Home Price Drop Could Slow Refi Boom

As the market was heading into the first-quarter earnings season, most analysts were pessimistic about bank and thrift prospects. An analyst at Goldman Sachs even went so far as to suggest that investors might want to sell Washington Mutual shares short, just days after WaMu said that it was raising new capital.

The main thrust behind the negative sentiment is an expectation that credit losses will remain elevated, wiping out profits not only at WaMu but at many other lenders as well. But unfortunately, most companies aren't likely to get much of a boost from the value of their servicing rights, unless they experience another quarter of "hedging outperformance." That outperformance, which suggests financial derivatives purchased to hedge against the impact that falling interest rates have on MSR values, comes with a catch, however. Outperformance essentially indicates that a company misfired, overestimating how much a decline in rates would reduce their servicing value. But if your aim is off, who knows if the next misfire might result in hedging "underperformance"?

Leaving that question aside, interest rate economics haven't been all that favorable for MSR investors during the first quarter.

To be sure, mortgage rates did not fluctuate widely during the first quarter, but the waters were a bit choppy, with the average 30-year fixed-rate mortgage coupon going as high as 6.24% in late February and as low as 5.48% in late January, according to Freddie Mac's weekly conforming mortgage rate survey. At the start of the quarter, the average 30-year rate was just over 6%. At the end of March, the average had slipped to 5.85%. That might not yield huge impairment for companies that still account for their MSR asset that way, but it is enough to raise worries about another refinancing surge.

Refinancing has accounted for just over half of new home loan applications in recent weeks, according to the Mortgage Bankers Association. In the last weeks of March, refinancing actually exceeded the 60% level.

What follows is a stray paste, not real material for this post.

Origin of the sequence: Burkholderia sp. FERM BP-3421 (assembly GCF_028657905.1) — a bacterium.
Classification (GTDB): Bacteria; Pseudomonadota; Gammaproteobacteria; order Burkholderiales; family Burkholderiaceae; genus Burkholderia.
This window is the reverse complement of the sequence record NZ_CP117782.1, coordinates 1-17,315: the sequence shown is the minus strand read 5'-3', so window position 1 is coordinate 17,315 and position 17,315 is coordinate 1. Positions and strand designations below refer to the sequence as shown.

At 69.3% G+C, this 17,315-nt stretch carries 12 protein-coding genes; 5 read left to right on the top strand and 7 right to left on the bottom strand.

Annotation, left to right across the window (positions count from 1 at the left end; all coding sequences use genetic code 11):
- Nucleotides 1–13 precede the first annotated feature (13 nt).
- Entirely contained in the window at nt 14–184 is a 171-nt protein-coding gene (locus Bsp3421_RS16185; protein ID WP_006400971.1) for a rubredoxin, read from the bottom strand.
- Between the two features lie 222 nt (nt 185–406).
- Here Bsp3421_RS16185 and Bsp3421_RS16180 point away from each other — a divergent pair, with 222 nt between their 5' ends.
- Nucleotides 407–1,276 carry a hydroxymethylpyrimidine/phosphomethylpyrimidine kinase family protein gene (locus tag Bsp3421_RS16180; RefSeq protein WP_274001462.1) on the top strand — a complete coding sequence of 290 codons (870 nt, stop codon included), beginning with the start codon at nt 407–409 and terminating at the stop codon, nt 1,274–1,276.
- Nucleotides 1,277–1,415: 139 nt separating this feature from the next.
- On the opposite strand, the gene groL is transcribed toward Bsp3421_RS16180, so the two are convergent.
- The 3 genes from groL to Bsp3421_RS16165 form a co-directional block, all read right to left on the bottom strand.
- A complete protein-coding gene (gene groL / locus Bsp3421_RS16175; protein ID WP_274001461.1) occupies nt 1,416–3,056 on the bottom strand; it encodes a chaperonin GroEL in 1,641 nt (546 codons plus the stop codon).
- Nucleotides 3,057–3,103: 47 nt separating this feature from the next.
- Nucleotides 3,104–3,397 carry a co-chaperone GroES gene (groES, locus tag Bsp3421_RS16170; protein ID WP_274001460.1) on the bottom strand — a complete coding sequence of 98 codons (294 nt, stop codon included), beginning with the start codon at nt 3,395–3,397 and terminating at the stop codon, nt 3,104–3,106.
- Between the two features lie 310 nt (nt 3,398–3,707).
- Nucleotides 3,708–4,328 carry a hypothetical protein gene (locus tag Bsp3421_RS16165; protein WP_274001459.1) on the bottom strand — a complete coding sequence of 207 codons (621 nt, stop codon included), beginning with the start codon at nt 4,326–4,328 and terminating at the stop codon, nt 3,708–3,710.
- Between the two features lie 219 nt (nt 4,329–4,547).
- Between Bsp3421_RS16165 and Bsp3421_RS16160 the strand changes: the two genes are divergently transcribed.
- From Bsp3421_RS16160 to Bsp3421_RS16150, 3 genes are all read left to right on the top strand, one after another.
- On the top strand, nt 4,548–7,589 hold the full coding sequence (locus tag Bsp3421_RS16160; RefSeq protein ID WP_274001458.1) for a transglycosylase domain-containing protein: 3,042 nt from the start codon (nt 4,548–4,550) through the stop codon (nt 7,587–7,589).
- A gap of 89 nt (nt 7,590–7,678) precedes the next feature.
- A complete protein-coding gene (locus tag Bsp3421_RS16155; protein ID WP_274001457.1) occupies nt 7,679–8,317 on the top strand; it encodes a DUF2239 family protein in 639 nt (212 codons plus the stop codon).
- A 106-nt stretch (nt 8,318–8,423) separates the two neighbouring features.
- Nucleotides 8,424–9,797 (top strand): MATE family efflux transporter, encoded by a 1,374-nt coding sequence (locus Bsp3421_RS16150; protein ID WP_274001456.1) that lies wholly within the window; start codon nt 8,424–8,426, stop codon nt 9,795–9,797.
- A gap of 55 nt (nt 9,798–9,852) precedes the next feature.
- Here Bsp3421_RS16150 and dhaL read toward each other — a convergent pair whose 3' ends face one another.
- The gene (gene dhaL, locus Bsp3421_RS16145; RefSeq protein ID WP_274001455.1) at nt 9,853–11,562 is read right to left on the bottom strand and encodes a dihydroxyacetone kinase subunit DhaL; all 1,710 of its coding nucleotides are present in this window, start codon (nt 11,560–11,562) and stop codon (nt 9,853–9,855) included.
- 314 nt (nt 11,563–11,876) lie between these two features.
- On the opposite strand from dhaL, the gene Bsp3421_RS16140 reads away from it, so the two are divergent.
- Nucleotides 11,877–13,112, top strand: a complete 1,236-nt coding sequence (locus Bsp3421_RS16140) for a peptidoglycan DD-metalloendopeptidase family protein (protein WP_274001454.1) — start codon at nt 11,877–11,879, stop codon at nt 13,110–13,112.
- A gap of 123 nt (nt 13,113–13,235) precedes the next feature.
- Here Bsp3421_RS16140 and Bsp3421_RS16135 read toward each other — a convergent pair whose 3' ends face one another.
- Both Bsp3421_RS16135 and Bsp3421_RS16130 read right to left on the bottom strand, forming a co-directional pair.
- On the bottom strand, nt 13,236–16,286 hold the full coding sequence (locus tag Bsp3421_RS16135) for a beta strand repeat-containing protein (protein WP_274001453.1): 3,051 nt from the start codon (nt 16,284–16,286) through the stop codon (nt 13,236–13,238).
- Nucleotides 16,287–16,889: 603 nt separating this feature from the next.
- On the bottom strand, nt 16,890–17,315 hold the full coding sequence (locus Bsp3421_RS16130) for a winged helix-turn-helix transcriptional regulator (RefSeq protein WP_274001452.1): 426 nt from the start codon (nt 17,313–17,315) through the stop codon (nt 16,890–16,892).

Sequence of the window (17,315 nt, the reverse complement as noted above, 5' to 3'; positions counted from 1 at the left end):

While that may not approach the boom levels seen in late 2003, it is a tipping point that suggests that mortgage servicers will have to manage an increase in portfolio churning and runoff at the same time they face rising servicing costs related to higher delinquency rates.

With the economy slowing, there doesn't appear to be any imminent reason to expect rates will go up. But the housing recession and the subprime meltdown have added a new wrinkle to analyzing prepayment trends in the mortgage industry.

Because lenders and the secondary market agencies have tightened underwriting standards, not everyone who has a loan they'd like to ditch can qualify for a new, conforming mortgage loan. As for the nonconforming market, everyone predicts it will come back eventually, but financing for the subprime sector has pretty much dried up for the time being. Both Standard & Poor's and OFHEO reported that home prices continued to decline in January, according to their data, and that isn't going to boost the industry's confidence in the stability of collateral values.

Because qualifying for a mortgage loan has become more difficult, refinancing activity may be slower than it had been in similar rate environments in the past. But even if that leads to hedging outperformance, one has to ask at what price for the industry overall?

Time will tell what impact the subprime mess has on the behavior of mortgage borrowers. But certainly today's landscape looks different from what we have become accustomed to in recent years. Perhaps prepayment speeds will be slower as rates edge downward. Then again, maybe this is just a temporary phenomena, and we'll all be surprised when lenders once again begin to extend credit a little more liberally and prepayment rates migrate back toward historical norms.

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